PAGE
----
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You’ve invested in your education and building a career – finding the right company and negotiating the right offer to capitalize on this investment can be a challenge, but foundational in building a healthy financial future. Learn how to maximize the return on your most important investment, you.

How New College Grads Should Approach Stock Compensation

Over the past two years we have written numerous posts to help you evaluate job offers that include stock options or Restricted Stock Units (RSUs). We assumed in all our posts that job seekers were evaluating offers from companies at a similar level of maturity. For many new graduates, however, the comparison gets more complex if you aren’t sure whether you want to join a very mature company like Google or an earlier stage company like one of our recommended mid-sized companies with momentum. The purpose of this post is to help make that task much simpler. The Mechanics of Stock Options Let’s start with the basics of stock compensation. A stock option gives you the right to buy common […]

Optimizing Your MBA Financial Plan

In our recent post, “Should You Get an MBA,” we reviewed the main funding sources available to pay for a degree. With this post we present some ideas for you to optimize your finances after you have made the decision to get an MBA. There is no question that getting your MBA is an expensive proposition. You may have to forgo two years of salary, write large tuition checks, take on student loans, and incur significant expenses for job hunting and extracurricular activities. Fortunately there are some things you can do while in school (and just after) that can significantly reduce the overall cost of your MBA. The primary way to lower the cost of your MBA is to consider […]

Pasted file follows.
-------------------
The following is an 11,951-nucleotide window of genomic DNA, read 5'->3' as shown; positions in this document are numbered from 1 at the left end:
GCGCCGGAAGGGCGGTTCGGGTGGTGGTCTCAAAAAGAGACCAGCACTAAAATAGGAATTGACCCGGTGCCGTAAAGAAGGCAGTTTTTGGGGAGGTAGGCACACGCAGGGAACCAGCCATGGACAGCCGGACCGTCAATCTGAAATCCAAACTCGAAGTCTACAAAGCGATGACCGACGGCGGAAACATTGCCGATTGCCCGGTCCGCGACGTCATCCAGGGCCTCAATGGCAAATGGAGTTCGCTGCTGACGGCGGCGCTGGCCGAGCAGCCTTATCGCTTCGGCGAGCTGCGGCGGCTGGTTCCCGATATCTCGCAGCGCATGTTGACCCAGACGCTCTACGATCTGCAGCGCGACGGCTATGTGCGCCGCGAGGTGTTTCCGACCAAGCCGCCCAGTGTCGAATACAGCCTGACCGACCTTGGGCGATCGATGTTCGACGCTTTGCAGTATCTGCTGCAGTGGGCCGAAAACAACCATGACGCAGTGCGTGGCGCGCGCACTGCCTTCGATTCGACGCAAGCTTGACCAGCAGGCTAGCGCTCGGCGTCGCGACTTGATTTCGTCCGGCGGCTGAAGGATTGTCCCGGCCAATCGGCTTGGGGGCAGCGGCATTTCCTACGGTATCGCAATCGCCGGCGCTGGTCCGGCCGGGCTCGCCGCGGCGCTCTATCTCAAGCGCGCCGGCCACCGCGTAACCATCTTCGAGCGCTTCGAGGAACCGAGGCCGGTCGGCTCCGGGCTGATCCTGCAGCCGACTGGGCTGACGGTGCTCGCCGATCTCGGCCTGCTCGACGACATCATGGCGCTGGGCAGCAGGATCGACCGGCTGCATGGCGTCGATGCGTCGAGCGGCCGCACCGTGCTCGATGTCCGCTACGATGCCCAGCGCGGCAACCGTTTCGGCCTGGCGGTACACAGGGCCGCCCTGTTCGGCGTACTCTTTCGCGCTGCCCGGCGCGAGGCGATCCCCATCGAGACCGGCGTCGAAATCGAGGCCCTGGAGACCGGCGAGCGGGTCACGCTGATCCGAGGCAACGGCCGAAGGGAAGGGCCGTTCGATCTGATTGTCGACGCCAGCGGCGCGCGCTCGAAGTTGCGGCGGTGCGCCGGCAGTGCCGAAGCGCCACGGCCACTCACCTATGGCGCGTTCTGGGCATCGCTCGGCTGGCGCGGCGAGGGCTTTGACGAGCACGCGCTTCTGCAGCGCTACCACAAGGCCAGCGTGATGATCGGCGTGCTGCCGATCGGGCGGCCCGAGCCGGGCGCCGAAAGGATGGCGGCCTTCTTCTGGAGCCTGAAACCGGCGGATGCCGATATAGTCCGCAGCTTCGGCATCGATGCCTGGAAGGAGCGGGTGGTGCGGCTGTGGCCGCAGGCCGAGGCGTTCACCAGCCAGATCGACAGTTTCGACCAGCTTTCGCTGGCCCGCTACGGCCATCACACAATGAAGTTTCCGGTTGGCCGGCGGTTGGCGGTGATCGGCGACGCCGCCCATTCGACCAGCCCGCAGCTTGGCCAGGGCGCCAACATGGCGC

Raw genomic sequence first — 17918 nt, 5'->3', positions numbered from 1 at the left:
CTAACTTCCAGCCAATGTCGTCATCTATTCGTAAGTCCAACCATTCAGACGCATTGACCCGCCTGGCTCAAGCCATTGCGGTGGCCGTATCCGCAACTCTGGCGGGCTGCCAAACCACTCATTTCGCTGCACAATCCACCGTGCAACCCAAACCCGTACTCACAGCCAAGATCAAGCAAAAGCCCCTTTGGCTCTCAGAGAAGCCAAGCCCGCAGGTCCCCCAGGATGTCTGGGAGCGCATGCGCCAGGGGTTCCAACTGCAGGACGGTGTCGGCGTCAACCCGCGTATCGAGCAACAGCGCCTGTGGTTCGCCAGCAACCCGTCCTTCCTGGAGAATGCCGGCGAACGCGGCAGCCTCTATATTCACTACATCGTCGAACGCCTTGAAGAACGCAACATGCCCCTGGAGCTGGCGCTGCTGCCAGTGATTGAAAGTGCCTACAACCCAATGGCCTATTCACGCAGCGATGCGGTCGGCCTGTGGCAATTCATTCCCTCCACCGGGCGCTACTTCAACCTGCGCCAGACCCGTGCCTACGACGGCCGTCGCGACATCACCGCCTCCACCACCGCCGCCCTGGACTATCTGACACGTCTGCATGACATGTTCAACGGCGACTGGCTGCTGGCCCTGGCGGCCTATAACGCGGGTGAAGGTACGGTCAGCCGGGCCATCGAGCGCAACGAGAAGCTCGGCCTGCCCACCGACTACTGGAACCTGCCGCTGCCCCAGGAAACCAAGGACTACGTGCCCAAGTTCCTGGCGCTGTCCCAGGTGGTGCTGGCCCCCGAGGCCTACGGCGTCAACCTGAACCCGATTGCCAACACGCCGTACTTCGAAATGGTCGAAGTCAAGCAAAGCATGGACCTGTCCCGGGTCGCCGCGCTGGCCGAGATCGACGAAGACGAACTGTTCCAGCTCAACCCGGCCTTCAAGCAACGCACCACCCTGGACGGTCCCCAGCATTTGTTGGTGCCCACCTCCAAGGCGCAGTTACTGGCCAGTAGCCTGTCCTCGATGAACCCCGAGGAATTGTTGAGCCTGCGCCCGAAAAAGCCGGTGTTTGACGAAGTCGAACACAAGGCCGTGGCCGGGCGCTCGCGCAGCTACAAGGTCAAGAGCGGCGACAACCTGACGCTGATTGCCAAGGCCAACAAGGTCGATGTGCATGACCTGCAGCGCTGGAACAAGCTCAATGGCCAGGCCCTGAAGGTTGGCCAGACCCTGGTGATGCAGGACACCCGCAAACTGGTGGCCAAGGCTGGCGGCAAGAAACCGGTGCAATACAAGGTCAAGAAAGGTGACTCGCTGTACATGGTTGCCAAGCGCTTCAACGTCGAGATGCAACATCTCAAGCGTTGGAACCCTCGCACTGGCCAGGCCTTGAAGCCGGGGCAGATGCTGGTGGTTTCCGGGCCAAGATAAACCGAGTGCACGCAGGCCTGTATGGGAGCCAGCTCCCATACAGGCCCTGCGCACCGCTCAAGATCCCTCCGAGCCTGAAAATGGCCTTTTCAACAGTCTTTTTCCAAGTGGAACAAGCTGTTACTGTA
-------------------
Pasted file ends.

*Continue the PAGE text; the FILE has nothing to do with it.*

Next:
Steve Blank on “Should I Get an MBA?”

Editor’s Note: I came across this post by Silicon Valley veteran entrepreneur, noted author and lecturer Steve Blank while updating last week’s post on the same subject. It offers perspectives that will resonate with many among our readership who might be considering an MBA. This post originally appeared on The Wall Street Journal’s Accelerators blog on April 1, 2013 where Steve has been a regular contributor; the post has been published here with the permission of the author. -Davis   I usually hear the “Should I get my MBA?” question at least once a month. If you’re an entrepreneur, the glib answer is “no.” It’s also the wrong answer. A while back I had coffee with a former engineering student […]

Should You Get an MBA?

If you’re considering an MBA, you face two separate but related questions: ‘Is the degree worth it?’ And, ‘How will I actually pay for it?’ They are important questions because so many people consider pursuing an MBA to advance their careers. But an MBA isn’t an automatic ticket to success, and it carries a high price. This post, the first of a two-part series, is an update of one we published two years ago. It covers some of the basics for those considering the pursuit of an MBA, including how to decide whether the degree is worthwhile given your personal situation, the range of costs you’ll likely incur and the resources available to pay for a degree. In our upcoming […]

106 Career-Launching Technology Companies

Each year we publish a list of rapidly growing mid-sized private technology companies. In our opinion, these companies are the ideal places for young people to start their careers. Our logic: Nothing early in your career is more important than achieving success — and nothing signals success more than working for a successful company (for a complete explanation of this logic please see  48 Hot Tech Companies To Build A Career). To qualify for our career-launching list a company must have revenues between $20 million and $300 million and be on a trajectory to grow at a rate in excess of 50% over at least the next three years. We built our list by surveying the partners of the following […]